RenderMan Interface Specification

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The RenderMan Interface Specification,[1] or RISpec in short, is an open API developed by Pixar Animation Studios to describe three-dimensional scenes and turn them into digital photorealistic images. It includes the RenderMan Shading Language.

As Pixar's technical specification for a standard communications protocol (or interface) between modeling programs and rendering programs capable of producing photorealistic-quality images, RISpec is a similar concept to PostScript but for describing 3D scenes rather than 2D page layouts. Thus, modelling programs which understand the RenderMan Interface protocol can send data to rendering software which implements the RenderMan Interface, without caring what rendering algorithms are utilized by the latter.

The interface was first published in 1988 (version 3.0) and was designed to be sufficiently future proof to encompass advances in technology for a significant number of years. The current revision is 3.2.1, released in November 2005.

What set the RISpec apart from other standards of the time was that it allowed using high-level geometric primitives, like quadrics or bicubic patches, to specify geometric primitives implicitly, rather than relying on a modeling application to generate polygons approximating these shapes explicitly beforehand. Another novelty introduced by the RISpec at the time was the specification of a shading language.

The RenderMan shading language allows material definitions of surfaces to be described not only by adjusting a small set of parameters, but in an arbitrarily complex fashion by using a C-like programming language to write shading procedures commonly known as procedural textures and shaders. Lighting, and displacements on the surface, are also programmable using the shading language. The shading language allows each statement to be executed in a SIMD manner, but does not insist on it. Another feature that sets renderers based on the RISpec apart from many other renderers is the ability to output arbitrary variables as an image: surface normals, separate lighting passes and pretty much anything else can be output from the renderer in a single pass.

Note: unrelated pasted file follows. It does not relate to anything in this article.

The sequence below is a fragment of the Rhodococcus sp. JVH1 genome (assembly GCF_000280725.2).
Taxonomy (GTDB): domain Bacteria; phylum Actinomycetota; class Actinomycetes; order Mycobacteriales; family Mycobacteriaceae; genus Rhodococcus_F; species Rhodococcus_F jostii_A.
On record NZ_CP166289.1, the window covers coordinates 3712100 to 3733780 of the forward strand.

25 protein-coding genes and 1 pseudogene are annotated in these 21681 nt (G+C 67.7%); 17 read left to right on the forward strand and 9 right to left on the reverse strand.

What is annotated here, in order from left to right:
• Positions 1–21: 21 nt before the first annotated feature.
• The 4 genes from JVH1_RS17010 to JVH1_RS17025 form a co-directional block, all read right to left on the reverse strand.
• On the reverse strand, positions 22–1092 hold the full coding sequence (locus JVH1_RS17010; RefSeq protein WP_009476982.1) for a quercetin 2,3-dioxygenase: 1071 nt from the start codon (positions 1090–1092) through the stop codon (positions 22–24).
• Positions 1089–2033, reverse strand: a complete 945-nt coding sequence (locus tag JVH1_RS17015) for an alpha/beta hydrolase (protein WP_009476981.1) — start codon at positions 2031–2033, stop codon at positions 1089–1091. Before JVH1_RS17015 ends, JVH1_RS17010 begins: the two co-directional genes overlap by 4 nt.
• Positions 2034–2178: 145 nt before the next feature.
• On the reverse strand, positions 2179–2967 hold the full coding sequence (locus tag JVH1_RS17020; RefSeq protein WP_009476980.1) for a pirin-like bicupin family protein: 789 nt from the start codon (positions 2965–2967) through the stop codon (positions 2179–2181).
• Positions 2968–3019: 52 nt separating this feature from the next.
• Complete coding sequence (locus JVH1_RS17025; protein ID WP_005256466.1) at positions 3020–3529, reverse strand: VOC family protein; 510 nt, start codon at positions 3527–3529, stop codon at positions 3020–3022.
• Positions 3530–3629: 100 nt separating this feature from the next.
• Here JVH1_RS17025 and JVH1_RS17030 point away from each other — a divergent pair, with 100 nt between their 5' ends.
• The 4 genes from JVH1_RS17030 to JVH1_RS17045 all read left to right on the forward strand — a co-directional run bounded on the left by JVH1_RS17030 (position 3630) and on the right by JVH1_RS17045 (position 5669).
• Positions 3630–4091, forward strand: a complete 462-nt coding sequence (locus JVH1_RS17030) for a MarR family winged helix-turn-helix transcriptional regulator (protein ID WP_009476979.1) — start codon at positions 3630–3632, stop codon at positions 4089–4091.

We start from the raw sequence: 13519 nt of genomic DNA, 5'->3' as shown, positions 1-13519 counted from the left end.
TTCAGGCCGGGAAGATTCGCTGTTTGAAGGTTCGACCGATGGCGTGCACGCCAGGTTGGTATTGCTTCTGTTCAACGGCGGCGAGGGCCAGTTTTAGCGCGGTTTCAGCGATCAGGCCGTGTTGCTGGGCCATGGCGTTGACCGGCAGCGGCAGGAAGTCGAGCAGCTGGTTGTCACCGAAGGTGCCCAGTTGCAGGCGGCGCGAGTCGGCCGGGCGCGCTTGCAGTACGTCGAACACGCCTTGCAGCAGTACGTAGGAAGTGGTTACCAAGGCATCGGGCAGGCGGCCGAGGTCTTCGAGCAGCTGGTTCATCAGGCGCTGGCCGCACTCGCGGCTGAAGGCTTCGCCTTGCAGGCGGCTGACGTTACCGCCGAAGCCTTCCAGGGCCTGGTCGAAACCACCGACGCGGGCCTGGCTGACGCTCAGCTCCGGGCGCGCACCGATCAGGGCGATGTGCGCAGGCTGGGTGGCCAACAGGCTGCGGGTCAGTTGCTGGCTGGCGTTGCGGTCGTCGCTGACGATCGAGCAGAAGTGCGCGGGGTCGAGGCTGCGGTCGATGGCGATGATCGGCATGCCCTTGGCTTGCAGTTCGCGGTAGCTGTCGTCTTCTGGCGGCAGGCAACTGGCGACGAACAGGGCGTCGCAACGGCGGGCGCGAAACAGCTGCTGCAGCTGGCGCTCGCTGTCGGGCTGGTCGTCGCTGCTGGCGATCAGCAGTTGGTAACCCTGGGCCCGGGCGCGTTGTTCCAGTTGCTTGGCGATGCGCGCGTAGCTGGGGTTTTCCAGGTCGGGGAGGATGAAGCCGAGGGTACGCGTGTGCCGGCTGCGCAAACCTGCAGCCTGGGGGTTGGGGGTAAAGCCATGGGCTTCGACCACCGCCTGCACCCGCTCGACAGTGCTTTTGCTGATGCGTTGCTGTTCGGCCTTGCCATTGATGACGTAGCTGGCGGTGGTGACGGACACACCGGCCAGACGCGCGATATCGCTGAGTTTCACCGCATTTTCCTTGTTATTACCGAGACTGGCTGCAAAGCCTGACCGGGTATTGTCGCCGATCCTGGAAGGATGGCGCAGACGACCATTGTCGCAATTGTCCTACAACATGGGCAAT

RenderMan has much in common with OpenGL (developed by the now-defunct Silicon Graphics), despite the two APIs being targeted to different sets of users (OpenGL to real-time hardware-assisted rendering and RenderMan to photorealistic off-line rendering). Both APIs take the form of a stack-based state machine with (conceptually) immediate rendering of geometric primitives. It is possible to implement either API in terms of the other.

Required capabilities[edit]

For a renderer to call itself "RenderMan-compliant", it must implement at least the following capabilities:

  • A complete hierarchical graphics state, including the attribute and transformation stacks and the active light list.
  • Orthographic and perspective viewing transformations.
  • Depth-based hidden-surface elimination.
  • Pixel filtering and spatial anti-aliasing.
  • Gamma correction and dithering before quantization.
  • Output of images containing any combination of RGB, A, and Z. The resolutions of these files must be as specified by the user.
  • All of the geometric primitives described in the specification, and provide all of the standard primitive variables applicable to each primitive.
  • The ability to perform shading calculations through user-programmable shading
  • The ability to index texture maps, environment maps, and shadow depth maps
  • The fifteen standard light source, surface, volume, displacement, and imager shaders required by the specification. Any additional shaders, and any deviations from the standard shaders presented in this specification, must be documented by providing the equivalent shader expressed in the RenderMan shading language.

Optional advanced capabilities[edit]

Additionally, the renderer may implement any of the following optional capabilities:

Further reading[edit]

See also[edit]


  1. ^ "RenderMan - Developers Corner - RI Spec". Archived from the original on 2009-05-16. Retrieved 2009-06-12.

External links[edit]